Free Educational and Research Resources

This is a list of free ed­u­ca­tional re­sources that are fre­quently over­looked or some­what ob­scure, but still con­tain a large trove of in­for­ma­tion. The se­lec­tion cov­ers soft­ware, les­sons, re­search pa­pers, and refer­ence ma­te­rial. I will skip cov­er­ing on­line things that I think most peo­ple know, like Wikipe­dia, Pro­ject Guten­berg, or Khan Academy. Where pos­si­ble I will sug­gest tax-funded, pub­lic do­main, or FOSS op­tions. Some of these are easy to use while oth­ers, like Zotero, re­quire more of a learn­ing curve. Please re­ply if you have any sug­ges­tions to add to the list; I will add them if they meet those crite­ria.

Table of Contents

In-Person

Library Card: Every­one should have one, or even mul­ti­ple; at least have your lo­cal branch, and con­sider find­ing a way to get a card in a ma­jor city, which has more lend­ing op­tions. They’re very easy to get, and open up a lot of digi­tal re­sources, like Libby, RBDigi­tal, and Kanopy, listed be­low.

Com­mu­nity Col­lege En­rol­l­ment: Yes, even if you went to an Ivy League. The only rea­son not to is if you are cur­rently af­fili­ated with a larger col­lege or uni­ver­sity. Why? By tak­ing even a sin­gle com­mu­nity col­lege course a year you can get longterm ac­cess to a lot of stu­dent dis­counts on soft­ware and schol­arly jour­nals, not to men­tion mu­se­ums and such. Not only are the classes cheap or free, but the cur­ricu­lum qual­ity and even the in­struc­tor qual­ity is of­ten com­pa­rable to lower-di­vi­sion courses at state uni­ver­si­ties and pri­vate col­leges, pos­si­bly even bet­ter, if the equiv­a­lent courses would be taught by a sea­soned in­struc­tor in­stead of an over­worked grad stu­dent. You can fill in gaps in your aca­demic ed­u­ca­tion or satisfy a hobby by tak­ing some sort of evening-class elec­tive. Depend­ing on your com­mu­nity col­lege, maybe you can even qual­ify for these benefits sim­ply by tak­ing an on­line course.

Some soft­ware that you can get with any valid .edu:

Don’t for­get that a lot of peo­ple like to help stu­dents. If there’s some­thing you want and you can’t get, try emailing the au­thor or de­vel­oper, ask­ing if they would make some­thing available to you. If you know any­one who can buy the thing for you, don’t be ashamed to ask them (make sure to re­pay your fa­vors ei­ther in kind or in kind­ness).

On­line Education

MIT OCW: This is some­what well-known but not in the top ranks. Frankly I don’t even see how Coursera et al can even make any money when MIT just makes an ab­surd amount of its courses available for free on­line. You can even ask for home­work help.

Open Cul­ture Free On­line Courses: A list of about 1,500 courses as of May 2020, spread across var­i­ous stan­dalone web­sites and Mas­sive Open On­line Course providers such as Coursera. Covers many dis­ci­plines, in­clud­ing many hu­man­i­ties and prac­ti­cal sub­jects. Thanks to Noah Blaff for this recom­men­da­tion.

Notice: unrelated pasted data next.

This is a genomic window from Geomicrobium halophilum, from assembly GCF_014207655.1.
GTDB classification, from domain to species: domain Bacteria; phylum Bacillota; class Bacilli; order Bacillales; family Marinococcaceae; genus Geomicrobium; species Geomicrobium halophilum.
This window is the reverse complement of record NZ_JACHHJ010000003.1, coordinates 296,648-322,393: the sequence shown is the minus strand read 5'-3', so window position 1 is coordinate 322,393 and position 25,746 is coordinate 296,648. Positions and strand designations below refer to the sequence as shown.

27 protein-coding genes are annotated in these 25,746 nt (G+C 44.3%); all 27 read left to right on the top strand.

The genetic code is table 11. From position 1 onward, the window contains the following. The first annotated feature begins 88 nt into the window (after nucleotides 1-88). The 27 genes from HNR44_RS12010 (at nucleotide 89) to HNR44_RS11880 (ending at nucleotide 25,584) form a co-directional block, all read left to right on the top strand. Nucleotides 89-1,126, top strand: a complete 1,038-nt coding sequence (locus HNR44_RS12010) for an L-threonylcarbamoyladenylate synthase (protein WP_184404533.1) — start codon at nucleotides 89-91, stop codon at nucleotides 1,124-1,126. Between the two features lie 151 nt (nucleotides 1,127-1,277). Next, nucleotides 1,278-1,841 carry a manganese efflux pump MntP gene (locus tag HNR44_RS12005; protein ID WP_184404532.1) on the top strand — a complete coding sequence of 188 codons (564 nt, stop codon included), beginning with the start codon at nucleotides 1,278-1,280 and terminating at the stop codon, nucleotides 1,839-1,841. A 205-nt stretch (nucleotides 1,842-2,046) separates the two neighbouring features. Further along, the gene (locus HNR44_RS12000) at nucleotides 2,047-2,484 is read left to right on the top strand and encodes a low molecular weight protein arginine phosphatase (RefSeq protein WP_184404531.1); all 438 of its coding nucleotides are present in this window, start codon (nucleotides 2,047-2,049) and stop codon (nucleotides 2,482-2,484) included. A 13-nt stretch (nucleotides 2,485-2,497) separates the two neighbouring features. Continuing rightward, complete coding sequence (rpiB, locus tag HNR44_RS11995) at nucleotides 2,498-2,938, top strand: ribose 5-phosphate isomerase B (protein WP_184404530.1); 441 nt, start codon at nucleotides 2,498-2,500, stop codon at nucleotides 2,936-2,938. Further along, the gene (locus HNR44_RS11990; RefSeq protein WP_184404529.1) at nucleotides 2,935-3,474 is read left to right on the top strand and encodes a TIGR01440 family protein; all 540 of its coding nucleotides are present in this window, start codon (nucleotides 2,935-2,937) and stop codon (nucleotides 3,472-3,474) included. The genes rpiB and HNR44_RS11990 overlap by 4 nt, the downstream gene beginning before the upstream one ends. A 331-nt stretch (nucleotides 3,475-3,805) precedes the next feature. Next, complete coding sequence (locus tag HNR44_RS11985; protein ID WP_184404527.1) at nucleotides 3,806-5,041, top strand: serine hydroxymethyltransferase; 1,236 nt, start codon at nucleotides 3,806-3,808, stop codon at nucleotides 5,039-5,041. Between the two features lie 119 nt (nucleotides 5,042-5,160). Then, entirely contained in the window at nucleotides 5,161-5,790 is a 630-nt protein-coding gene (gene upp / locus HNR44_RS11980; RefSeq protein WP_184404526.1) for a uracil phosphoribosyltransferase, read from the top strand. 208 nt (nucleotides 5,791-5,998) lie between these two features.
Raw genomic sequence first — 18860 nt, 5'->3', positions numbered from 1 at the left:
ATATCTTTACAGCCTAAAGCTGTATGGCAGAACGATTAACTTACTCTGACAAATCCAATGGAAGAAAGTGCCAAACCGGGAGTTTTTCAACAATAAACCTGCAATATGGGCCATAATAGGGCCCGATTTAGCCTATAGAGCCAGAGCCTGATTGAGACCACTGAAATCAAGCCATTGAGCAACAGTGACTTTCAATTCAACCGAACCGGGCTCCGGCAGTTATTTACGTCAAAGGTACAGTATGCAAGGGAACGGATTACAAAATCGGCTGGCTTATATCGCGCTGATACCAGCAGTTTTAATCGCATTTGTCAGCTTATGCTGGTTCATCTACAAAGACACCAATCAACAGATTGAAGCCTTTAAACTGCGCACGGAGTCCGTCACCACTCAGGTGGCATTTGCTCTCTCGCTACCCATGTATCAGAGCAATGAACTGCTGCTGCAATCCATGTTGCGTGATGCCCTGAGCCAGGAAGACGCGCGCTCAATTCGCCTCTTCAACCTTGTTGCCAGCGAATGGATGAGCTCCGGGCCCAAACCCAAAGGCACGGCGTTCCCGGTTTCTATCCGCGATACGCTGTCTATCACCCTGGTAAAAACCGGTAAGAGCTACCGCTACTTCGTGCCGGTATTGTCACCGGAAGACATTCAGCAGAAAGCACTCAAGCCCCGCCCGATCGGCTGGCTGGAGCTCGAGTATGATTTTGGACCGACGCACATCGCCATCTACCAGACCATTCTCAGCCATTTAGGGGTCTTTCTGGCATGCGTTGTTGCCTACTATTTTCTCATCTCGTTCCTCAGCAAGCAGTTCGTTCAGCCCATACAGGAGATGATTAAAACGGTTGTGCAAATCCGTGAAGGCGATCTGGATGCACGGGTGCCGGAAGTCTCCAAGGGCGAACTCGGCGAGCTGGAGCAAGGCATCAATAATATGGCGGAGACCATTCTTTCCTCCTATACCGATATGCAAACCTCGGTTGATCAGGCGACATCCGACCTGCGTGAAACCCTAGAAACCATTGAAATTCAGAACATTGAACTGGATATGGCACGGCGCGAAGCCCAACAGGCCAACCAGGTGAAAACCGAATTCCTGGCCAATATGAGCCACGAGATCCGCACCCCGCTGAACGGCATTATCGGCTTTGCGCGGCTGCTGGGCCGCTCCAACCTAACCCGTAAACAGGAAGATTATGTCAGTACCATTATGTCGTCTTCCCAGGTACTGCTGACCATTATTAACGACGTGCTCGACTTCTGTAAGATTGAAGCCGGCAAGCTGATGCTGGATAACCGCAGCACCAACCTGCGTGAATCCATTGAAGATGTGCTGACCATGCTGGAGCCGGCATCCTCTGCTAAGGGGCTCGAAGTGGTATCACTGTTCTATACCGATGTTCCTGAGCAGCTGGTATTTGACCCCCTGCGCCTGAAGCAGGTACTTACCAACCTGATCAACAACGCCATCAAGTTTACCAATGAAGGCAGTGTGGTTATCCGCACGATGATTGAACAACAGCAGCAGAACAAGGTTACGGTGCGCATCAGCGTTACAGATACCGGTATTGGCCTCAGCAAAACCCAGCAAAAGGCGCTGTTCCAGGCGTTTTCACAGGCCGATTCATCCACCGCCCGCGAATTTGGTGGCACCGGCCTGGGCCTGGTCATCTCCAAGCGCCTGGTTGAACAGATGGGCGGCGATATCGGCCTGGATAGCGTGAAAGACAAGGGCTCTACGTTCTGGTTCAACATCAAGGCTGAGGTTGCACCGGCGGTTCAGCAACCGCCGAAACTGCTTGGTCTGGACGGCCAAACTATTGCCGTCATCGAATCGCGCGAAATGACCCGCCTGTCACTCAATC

Youtube: Okay, I said I’d skip ob­vi­ous things. But are you aware of how much ed­u­ca­tional con­tent is available on YouTube, and what kinds of things you can learn? Samo Burja’s es­say The YouTube Revolu­tion in Knowl­edge Trans­fer (1100 words) is worth a read. For ex­am­ple, I sub­stan­tially im­proved my cod­ing work­flow by watch­ing YouTube videos on the topic, some­thing pro­gram­ming courses usu­ally don’t cover. Here are some ed­u­ca­tional chan­nels I like:

Pod­casts: As with YouTube, so with pod­casts. It’s quite for­tu­nate that au­dio, due to lower host­ing re­quire­ments, has so far man­aged to avoid be­com­ing as cen­tral­ized as YouTube while re­main­ing just as dis­cov­er­able. Un­for­tu­nately, most pod­casts, even most that I con­sume, are edu­tain­ment or talk shows. While many can give you in­sight and ex­pand your wor­ld­view, few provide ac­tion­able les­sons or ac­cess to pri­mary sources. If I started to enu­mer­ate the former I’d have to give an un­end­ing list. Two I know in the lat­ter cat­e­gory:

Multimedia

In­ter­net Archive: It’s been com­pared to the Library of Alexan­dria, and cer­tainly de­serves that com­par­i­son: this is the sin­gle largest source of raw me­dia you can find. Many peo­ple know it for the Way­back Ma­chine, which archives web­sites and serves snap­shots of URLs as they would have ap­peared on the date of archival. But it also con­tains his­tor­i­cal news­pa­pers, ra­dio broad­casts, books, and much more. I’ve found it use­ful for ac­cess­ing all man­ner of pri­mary sources in the course of re­search.

RBDigi­tal (for iOS, for An­droid): An on­line lend­ing ser­vice for books, mag­a­z­ines, and mul­ti­me­dia. Car­ries all the usual mag­a­z­ines your pub­lic library would carry, like Vogue, The Economist, and Scien­tific Amer­i­can. I haven’t ex­plored the other offer­ings too much.

Books and Audiobooks

Cal­ibre: Cal­ibre is an open-source tool for man­ag­ing a library of ebooks. The main benefit to me is that I can sync the 200-plus books that I have down­loaded from Library Ge­n­e­sis to my Kin­dle, by­pass­ing Ama­zon’s walled gar­den (and fee struc­ture). It has a highly ex­ten­si­ble plu­gin sys­tem and many in­te­gra­tions such as with Goodreads.